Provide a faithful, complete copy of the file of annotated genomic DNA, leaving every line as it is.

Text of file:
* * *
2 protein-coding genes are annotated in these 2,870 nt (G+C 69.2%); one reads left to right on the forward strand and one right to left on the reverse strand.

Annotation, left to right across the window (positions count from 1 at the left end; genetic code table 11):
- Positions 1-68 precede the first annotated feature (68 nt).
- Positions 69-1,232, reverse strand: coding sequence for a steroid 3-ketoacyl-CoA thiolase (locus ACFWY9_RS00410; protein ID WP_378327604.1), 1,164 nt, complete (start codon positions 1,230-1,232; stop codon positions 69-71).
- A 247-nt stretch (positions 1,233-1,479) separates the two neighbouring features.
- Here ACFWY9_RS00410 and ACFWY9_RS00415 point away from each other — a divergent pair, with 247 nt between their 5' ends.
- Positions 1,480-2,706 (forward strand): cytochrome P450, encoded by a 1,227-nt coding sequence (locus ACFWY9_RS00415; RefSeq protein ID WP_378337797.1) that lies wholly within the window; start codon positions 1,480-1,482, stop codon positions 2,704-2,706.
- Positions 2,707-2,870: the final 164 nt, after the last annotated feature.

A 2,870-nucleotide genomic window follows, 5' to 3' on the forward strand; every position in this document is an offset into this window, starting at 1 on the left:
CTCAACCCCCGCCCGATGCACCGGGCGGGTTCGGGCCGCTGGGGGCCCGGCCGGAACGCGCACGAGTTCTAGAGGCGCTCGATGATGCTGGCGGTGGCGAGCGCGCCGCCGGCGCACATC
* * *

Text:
2 protein-coding genes are annotated in these 2,870 nt (G+C 69.2%); one reads left to right on the forward strand and one right to left on the reverse strand.

Annotation, left to right across the window (positions count from 1 at the left end; genetic code table 11):
- Positions 1-68 precede the first annotated feature (68 nt).
- Positions 69-1,232, reverse strand: coding sequence for a steroid 3-ketoacyl-CoA thiolase (locus ACFWY9_RS00410; protein ID WP_378327604.1), 1,164 nt, complete (start codon positions 1,230-1,232; stop codon positions 69-71).
- A 247-nt stretch (positions 1,233-1,479) separates the two neighbouring features.
- Here ACFWY9_RS00410 and ACFWY9_RS00415 point away from each other — a divergent pair, with 247 nt between their 5' ends.
- Positions 1,480-2,706 (forward strand): cytochrome P450, encoded by a 1,227-nt coding sequence (locus ACFWY9_RS00415; RefSeq protein ID WP_378337797.1) that lies wholly within the window; start codon positions 1,480-1,482, stop codon positions 2,704-2,706.
- Positions 2,707-2,870: the final 164 nt, after the last annotated feature.

A 2,870-nucleotide genomic window follows, 5' to 3' on the forward strand; every position in this document is an offset into this window, starting at 1 on the left:
CTCAACCCCCGCCCGATGCACCGGGCGGGTTCGGGCCGCTGGGGGCCCGGCCGGAACGCGCACGAGTTCTAGAGGCGCTCGATGATGCTGGCGGTGGCGAGCGCGCCGCCGGCGCACATC